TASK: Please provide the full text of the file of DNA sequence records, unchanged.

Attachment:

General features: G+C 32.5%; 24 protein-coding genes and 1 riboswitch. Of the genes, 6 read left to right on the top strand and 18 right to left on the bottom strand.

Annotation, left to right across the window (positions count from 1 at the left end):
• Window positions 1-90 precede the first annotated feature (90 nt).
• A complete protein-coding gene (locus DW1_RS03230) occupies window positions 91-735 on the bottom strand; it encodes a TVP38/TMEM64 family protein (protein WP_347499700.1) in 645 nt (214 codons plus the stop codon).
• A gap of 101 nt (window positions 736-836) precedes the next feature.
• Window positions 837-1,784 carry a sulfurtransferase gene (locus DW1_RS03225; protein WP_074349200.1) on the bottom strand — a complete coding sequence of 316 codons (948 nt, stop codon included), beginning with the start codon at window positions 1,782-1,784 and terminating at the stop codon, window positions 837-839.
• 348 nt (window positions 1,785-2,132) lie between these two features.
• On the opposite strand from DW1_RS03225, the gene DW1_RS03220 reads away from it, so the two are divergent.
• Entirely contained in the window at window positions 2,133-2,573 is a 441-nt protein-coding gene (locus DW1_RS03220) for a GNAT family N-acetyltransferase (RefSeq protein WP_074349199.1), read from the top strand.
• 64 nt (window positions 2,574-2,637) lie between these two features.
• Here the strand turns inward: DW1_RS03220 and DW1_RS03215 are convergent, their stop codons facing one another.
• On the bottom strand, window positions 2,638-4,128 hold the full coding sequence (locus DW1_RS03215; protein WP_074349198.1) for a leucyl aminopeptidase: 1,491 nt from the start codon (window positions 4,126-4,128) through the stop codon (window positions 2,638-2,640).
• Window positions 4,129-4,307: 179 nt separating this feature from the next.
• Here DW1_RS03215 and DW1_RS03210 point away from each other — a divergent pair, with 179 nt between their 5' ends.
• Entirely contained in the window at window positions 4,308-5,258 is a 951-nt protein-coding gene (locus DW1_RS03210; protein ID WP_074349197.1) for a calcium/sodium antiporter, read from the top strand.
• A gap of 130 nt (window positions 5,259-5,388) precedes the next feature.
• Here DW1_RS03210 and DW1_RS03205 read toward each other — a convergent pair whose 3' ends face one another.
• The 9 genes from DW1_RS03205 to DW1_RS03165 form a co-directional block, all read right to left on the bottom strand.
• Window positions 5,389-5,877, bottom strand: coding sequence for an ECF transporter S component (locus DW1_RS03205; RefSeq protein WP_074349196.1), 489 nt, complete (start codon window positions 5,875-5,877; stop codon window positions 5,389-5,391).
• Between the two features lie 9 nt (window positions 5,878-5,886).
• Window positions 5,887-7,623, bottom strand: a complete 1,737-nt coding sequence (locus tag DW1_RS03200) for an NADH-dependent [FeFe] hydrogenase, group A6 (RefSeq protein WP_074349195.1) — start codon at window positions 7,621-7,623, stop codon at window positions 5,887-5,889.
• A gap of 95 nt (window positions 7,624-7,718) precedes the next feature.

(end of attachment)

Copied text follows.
General features: G+C 32.5%; 24 protein-coding genes and 1 riboswitch. Of the genes, 6 read left to right on the top strand and 18 right to left on the bottom strand.

Annotation, left to right across the window (positions count from 1 at the left end):
• Window positions 1-90 precede the first annotated feature (90 nt).
• A complete protein-coding gene (locus DW1_RS03230) occupies window positions 91-735 on the bottom strand; it encodes a TVP38/TMEM64 family protein (protein WP_347499700.1) in 645 nt (214 codons plus the stop codon).
• A gap of 101 nt (window positions 736-836) precedes the next feature.
• Window positions 837-1,784 carry a sulfurtransferase gene (locus DW1_RS03225; protein WP_074349200.1) on the bottom strand — a complete coding sequence of 316 codons (948 nt, stop codon included), beginning with the start codon at window positions 1,782-1,784 and terminating at the stop codon, window positions 837-839.
• 348 nt (window positions 1,785-2,132) lie between these two features.
• On the opposite strand from DW1_RS03225, the gene DW1_RS03220 reads away from it, so the two are divergent.
• Entirely contained in the window at window positions 2,133-2,573 is a 441-nt protein-coding gene (locus DW1_RS03220) for a GNAT family N-acetyltransferase (RefSeq protein WP_074349199.1), read from the top strand.
• 64 nt (window positions 2,574-2,637) lie between these two features.
• Here the strand turns inward: DW1_RS03220 and DW1_RS03215 are convergent, their stop codons facing one another.
• On the bottom strand, window positions 2,638-4,128 hold the full coding sequence (locus DW1_RS03215; protein WP_074349198.1) for a leucyl aminopeptidase: 1,491 nt from the start codon (window positions 4,126-4,128) through the stop codon (window positions 2,638-2,640).
• Window positions 4,129-4,307: 179 nt separating this feature from the next.
• Here DW1_RS03215 and DW1_RS03210 point away from each other — a divergent pair, with 179 nt between their 5' ends.
• Entirely contained in the window at window positions 4,308-5,258 is a 951-nt protein-coding gene (locus DW1_RS03210; protein ID WP_074349197.1) for a calcium/sodium antiporter, read from the top strand.
• A gap of 130 nt (window positions 5,259-5,388) precedes the next feature.
• Here DW1_RS03210 and DW1_RS03205 read toward each other — a convergent pair whose 3' ends face one another.
• The 9 genes from DW1_RS03205 to DW1_RS03165 form a co-directional block, all read right to left on the bottom strand.
• Window positions 5,389-5,877, bottom strand: coding sequence for an ECF transporter S component (locus DW1_RS03205; RefSeq protein WP_074349196.1), 489 nt, complete (start codon window positions 5,875-5,877; stop codon window positions 5,389-5,391).
• Between the two features lie 9 nt (window positions 5,878-5,886).
• Window positions 5,887-7,623, bottom strand: a complete 1,737-nt coding sequence (locus tag DW1_RS03200) for an NADH-dependent [FeFe] hydrogenase, group A6 (RefSeq protein WP_074349195.1) — start codon at window positions 7,621-7,623, stop codon at window positions 5,887-5,889.
• A gap of 95 nt (window positions 7,624-7,718) precedes the next feature.